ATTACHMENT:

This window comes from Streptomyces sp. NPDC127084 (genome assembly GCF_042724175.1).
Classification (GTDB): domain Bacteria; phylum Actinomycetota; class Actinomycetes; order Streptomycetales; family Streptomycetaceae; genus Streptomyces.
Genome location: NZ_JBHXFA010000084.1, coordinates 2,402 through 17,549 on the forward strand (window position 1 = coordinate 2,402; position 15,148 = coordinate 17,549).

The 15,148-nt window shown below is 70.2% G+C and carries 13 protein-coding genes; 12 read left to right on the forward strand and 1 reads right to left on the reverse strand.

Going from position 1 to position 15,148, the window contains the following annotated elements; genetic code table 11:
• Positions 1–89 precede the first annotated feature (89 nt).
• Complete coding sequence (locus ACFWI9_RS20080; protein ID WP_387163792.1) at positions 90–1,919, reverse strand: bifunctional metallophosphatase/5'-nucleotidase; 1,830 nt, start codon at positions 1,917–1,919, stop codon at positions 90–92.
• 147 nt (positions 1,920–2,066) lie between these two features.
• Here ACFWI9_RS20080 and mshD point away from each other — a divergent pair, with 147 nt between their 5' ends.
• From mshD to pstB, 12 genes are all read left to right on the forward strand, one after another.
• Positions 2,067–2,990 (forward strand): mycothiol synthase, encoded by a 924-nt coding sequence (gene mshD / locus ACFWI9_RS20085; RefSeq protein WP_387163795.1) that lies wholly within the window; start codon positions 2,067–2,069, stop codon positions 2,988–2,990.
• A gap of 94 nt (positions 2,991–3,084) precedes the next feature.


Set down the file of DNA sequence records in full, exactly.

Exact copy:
This window comes from Streptomyces sp. NPDC127084 (genome assembly GCF_042724175.1).
Classification (GTDB): domain Bacteria; phylum Actinomycetota; class Actinomycetes; order Streptomycetales; family Streptomycetaceae; genus Streptomyces.
Genome location: NZ_JBHXFA010000084.1, coordinates 2,402 through 17,549 on the forward strand (window position 1 = coordinate 2,402; position 15,148 = coordinate 17,549).

The 15,148-nt window shown below is 70.2% G+C and carries 13 protein-coding genes; 12 read left to right on the forward strand and 1 reads right to left on the reverse strand.

Going from position 1 to position 15,148, the window contains the following annotated elements; genetic code table 11:
• Positions 1–89 precede the first annotated feature (89 nt).
• Complete coding sequence (locus ACFWI9_RS20080; protein ID WP_387163792.1) at positions 90–1,919, reverse strand: bifunctional metallophosphatase/5'-nucleotidase; 1,830 nt, start codon at positions 1,917–1,919, stop codon at positions 90–92.
• 147 nt (positions 1,920–2,066) lie between these two features.
• Here ACFWI9_RS20080 and mshD point away from each other — a divergent pair, with 147 nt between their 5' ends.
• From mshD to pstB, 12 genes are all read left to right on the forward strand, one after another.
• Positions 2,067–2,990 (forward strand): mycothiol synthase, encoded by a 924-nt coding sequence (gene mshD / locus ACFWI9_RS20085; RefSeq protein WP_387163795.1) that lies wholly within the window; start codon positions 2,067–2,069, stop codon positions 2,988–2,990.
• A gap of 94 nt (positions 2,991–3,084) precedes the next feature.